Learning Objectives:
• Recognize the recent advances in the understanding of pathobiology of asthma.
• Understand the role of viral infections in asthma exacerbations.
• Review available therapeutic options, current and novel, in severe asthma.

- Viral Infections and Asthma Exacerbations - Alberto Papi, MD
Description:
The session will coverdentification of respiratory viruses; epidemiology of viral infection during asthma acute episodes; mechanisms of asthma exacerbations; and mechanisms of viral-induced exacerbations.

Learning Objectives:
• Asthma exacerbations are frequently infective events of viral origin.
• Immunology of virus-associated exacerbations.
• Possible targets for prevention.

- Advances in Inhaled Pharmacotherapy - Pierluigi Paggiaro, MD
Description:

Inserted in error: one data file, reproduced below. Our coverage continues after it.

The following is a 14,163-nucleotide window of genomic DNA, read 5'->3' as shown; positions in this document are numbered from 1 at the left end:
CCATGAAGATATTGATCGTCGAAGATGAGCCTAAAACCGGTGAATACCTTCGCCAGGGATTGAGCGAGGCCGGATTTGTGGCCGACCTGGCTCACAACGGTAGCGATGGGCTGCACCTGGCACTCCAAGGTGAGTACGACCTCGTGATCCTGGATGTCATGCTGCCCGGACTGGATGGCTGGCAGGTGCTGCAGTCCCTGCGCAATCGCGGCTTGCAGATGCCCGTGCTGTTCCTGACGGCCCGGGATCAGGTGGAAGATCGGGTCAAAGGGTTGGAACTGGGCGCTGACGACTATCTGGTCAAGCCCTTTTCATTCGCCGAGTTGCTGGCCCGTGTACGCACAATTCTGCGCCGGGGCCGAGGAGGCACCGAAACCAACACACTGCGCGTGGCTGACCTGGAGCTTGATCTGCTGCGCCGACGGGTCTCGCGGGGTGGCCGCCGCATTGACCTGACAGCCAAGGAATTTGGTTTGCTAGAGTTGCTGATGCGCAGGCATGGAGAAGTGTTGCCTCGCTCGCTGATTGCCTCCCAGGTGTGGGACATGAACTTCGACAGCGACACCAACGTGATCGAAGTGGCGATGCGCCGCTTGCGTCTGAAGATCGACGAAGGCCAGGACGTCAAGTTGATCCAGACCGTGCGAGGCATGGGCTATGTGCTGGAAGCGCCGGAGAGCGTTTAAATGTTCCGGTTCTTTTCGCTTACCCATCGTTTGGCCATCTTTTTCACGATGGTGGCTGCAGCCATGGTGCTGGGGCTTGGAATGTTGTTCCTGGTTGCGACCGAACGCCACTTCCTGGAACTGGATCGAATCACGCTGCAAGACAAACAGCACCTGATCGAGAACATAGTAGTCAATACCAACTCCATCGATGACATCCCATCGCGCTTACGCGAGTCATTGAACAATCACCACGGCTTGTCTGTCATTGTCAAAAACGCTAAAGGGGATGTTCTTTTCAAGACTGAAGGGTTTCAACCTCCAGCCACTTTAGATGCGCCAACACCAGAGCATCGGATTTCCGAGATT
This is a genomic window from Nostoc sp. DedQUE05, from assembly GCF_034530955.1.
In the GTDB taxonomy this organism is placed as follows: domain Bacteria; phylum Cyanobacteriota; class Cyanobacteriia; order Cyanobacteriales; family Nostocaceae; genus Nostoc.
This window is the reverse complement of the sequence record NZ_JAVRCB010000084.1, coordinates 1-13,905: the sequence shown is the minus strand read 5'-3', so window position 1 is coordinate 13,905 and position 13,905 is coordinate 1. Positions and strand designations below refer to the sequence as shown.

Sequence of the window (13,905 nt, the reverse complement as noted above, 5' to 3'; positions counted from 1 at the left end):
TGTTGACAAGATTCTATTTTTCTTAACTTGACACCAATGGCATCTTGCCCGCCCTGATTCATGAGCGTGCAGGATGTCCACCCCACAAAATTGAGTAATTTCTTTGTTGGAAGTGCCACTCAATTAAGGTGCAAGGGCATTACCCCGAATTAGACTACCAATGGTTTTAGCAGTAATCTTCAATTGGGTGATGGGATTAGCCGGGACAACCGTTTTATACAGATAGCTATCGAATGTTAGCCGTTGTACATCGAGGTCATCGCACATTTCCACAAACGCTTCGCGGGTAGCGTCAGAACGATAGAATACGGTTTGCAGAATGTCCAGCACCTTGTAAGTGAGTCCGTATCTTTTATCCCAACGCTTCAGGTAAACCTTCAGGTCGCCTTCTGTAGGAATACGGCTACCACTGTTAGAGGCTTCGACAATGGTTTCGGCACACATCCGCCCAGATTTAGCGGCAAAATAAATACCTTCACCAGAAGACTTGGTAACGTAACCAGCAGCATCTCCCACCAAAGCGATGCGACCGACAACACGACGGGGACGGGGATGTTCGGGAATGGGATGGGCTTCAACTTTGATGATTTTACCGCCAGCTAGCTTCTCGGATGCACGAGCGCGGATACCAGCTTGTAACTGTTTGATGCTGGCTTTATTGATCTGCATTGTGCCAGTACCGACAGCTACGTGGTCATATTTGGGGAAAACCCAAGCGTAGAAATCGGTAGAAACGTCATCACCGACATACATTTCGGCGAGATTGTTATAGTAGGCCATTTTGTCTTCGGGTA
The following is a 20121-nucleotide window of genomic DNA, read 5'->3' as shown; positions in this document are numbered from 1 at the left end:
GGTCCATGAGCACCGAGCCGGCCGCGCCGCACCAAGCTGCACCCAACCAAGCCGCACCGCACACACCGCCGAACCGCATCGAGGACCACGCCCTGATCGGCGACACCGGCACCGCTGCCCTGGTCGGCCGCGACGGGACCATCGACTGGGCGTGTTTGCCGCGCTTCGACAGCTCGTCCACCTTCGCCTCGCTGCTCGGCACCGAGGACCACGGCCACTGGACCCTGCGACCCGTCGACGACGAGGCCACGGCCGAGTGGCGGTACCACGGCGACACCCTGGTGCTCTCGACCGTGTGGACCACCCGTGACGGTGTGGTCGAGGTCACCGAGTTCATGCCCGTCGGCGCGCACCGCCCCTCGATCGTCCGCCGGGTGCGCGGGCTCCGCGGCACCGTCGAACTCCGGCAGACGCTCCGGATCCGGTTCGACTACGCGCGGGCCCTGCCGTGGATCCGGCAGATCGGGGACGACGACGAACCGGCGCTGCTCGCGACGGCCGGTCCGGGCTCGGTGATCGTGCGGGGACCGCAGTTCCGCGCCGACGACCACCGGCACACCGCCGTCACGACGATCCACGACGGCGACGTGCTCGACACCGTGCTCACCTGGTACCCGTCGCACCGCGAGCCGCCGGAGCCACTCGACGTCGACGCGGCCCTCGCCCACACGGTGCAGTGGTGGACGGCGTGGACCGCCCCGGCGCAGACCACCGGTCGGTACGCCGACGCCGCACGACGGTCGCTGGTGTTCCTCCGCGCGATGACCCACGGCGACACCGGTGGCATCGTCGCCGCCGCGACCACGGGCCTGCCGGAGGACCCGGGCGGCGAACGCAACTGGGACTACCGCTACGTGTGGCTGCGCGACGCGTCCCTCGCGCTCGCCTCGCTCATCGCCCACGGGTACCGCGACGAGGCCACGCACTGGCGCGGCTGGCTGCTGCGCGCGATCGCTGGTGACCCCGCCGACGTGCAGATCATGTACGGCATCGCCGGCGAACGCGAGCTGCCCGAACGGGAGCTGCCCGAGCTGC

Inhaled therapies are the cornerstone for the treatment of asthma. Because no new drug categories have been developed in recent years, the novelty in this field is related to: a) different combinations of ICS/LABA/LAMA: triple therapy for the management of moderate-severe asthmatics has been studied after the first demonstration that adding tiotropium to ICS/LABA combinations resulted in a significant increase in FEV1 and a significant reduction of severe exacerbations; at the present time, some fixed ICS/LABA/LAMA combinations have been produced, some of them with recently published results, showing the additional value of this triple therapy vs ICS/LABA combinations; b) different strategies for management of mild asthma: according to the results of the two SYGMA studies and of the other two pragmatic trials, rescue use of budesonide/formoterol resulted in a similar or better effect in comparison with regular low-dose budesonide in preventing moderate-severe asthma exacerbations; c) different devices with new technology: recently a new breath-activated inhaler with fluticasone-formoterol combinations has been demonstrated able to improve lung deposition of the drug and to improve compliance with the treatment; in addition, new “intelligent” devices (able to monitor the inhalation performance) have been produced, always aiming to improve adherence and, therefore, asthma control.